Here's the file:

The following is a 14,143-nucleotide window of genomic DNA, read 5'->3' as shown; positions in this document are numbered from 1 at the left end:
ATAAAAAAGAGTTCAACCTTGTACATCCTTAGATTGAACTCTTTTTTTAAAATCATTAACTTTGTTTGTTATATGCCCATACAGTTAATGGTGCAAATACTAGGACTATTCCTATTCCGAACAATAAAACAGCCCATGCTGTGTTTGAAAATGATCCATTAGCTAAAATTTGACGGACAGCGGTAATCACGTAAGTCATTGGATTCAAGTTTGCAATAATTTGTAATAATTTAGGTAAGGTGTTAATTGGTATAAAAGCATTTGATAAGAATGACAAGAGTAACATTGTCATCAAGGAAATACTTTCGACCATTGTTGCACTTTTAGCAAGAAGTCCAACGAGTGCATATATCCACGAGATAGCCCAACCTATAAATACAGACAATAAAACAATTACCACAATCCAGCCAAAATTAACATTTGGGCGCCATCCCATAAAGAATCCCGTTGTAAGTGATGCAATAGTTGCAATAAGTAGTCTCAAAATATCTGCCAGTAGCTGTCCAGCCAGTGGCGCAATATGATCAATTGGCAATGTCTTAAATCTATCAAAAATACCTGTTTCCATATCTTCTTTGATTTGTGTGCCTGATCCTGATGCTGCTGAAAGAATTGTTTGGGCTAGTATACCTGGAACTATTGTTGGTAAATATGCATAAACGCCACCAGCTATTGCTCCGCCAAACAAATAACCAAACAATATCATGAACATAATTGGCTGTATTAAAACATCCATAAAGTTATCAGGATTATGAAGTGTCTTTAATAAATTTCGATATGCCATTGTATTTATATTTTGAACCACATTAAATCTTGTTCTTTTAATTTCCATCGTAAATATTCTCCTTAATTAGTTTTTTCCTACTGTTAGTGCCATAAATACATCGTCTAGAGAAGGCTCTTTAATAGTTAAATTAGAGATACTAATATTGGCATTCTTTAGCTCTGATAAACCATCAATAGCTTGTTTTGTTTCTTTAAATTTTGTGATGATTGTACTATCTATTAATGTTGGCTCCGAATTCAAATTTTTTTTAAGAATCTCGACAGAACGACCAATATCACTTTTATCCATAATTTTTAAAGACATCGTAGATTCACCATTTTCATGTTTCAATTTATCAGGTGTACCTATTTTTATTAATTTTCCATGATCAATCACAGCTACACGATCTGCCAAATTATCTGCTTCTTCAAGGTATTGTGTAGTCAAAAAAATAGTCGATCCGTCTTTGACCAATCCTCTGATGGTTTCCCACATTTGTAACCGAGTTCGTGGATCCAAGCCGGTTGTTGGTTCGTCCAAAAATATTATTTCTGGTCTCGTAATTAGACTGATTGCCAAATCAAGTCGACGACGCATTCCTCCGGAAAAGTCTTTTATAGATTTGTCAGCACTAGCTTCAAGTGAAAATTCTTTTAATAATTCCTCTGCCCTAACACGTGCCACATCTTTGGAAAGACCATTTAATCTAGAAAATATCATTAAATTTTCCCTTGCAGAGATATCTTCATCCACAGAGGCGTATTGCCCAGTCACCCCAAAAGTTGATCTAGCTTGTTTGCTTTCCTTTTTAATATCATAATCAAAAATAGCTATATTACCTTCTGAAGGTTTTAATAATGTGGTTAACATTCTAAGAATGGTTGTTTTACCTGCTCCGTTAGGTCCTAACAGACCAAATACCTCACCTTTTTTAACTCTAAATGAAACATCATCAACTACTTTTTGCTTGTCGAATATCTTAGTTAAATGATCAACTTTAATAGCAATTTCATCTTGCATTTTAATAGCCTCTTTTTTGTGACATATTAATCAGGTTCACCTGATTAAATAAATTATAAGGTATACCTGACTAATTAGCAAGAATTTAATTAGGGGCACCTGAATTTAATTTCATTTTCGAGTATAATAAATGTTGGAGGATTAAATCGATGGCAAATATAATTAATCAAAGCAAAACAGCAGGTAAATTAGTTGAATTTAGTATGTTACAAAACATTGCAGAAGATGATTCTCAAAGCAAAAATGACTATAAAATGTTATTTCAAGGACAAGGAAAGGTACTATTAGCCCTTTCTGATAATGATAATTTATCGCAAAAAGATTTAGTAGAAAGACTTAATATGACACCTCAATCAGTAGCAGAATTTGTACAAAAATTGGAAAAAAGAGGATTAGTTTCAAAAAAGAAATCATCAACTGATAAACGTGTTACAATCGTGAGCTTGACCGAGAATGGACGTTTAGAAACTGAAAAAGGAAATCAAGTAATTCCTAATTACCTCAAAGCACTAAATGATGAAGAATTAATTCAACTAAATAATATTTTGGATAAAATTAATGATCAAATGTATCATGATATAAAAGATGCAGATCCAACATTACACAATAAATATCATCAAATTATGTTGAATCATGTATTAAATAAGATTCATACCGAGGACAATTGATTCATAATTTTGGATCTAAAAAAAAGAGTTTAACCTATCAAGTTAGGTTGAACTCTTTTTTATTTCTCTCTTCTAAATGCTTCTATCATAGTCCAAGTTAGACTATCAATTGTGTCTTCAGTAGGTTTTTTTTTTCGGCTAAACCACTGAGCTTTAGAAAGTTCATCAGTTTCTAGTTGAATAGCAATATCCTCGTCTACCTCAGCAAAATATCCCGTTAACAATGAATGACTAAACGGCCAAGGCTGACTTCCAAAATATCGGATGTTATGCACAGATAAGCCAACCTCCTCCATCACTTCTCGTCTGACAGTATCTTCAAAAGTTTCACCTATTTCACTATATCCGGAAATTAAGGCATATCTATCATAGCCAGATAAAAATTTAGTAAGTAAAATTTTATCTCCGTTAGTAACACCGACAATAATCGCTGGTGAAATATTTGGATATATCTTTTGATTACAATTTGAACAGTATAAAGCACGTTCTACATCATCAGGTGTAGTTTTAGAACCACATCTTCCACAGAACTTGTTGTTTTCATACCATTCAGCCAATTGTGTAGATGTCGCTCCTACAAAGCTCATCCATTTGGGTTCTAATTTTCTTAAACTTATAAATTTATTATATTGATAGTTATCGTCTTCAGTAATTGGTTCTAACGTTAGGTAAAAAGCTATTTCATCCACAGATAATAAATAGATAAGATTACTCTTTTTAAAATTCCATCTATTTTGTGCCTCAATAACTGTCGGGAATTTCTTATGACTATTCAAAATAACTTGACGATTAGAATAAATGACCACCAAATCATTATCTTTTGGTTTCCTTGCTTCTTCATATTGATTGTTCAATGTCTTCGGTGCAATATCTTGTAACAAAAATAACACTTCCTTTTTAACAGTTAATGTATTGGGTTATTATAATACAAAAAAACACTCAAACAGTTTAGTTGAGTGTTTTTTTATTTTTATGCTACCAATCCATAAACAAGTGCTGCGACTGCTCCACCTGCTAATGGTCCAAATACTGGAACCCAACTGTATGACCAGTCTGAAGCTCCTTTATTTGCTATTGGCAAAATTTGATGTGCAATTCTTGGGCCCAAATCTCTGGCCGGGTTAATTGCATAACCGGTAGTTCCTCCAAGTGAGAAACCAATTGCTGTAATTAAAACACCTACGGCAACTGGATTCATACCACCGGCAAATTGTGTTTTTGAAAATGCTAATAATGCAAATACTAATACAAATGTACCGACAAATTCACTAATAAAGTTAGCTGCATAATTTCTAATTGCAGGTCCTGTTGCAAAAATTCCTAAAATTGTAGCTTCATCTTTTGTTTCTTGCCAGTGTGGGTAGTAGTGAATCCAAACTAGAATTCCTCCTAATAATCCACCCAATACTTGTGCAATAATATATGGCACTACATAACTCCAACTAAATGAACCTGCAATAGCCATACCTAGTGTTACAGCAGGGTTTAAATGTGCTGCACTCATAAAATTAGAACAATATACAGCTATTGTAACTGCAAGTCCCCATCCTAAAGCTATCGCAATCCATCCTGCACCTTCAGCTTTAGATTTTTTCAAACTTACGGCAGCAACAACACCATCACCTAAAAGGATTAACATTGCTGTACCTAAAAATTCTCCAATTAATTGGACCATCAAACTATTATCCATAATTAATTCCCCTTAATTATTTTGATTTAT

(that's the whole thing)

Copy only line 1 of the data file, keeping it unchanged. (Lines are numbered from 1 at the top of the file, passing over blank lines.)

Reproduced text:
The following is a 14,143-nucleotide window of genomic DNA, read 5'->3' as shown; positions in this document are numbered from 1 at the left end: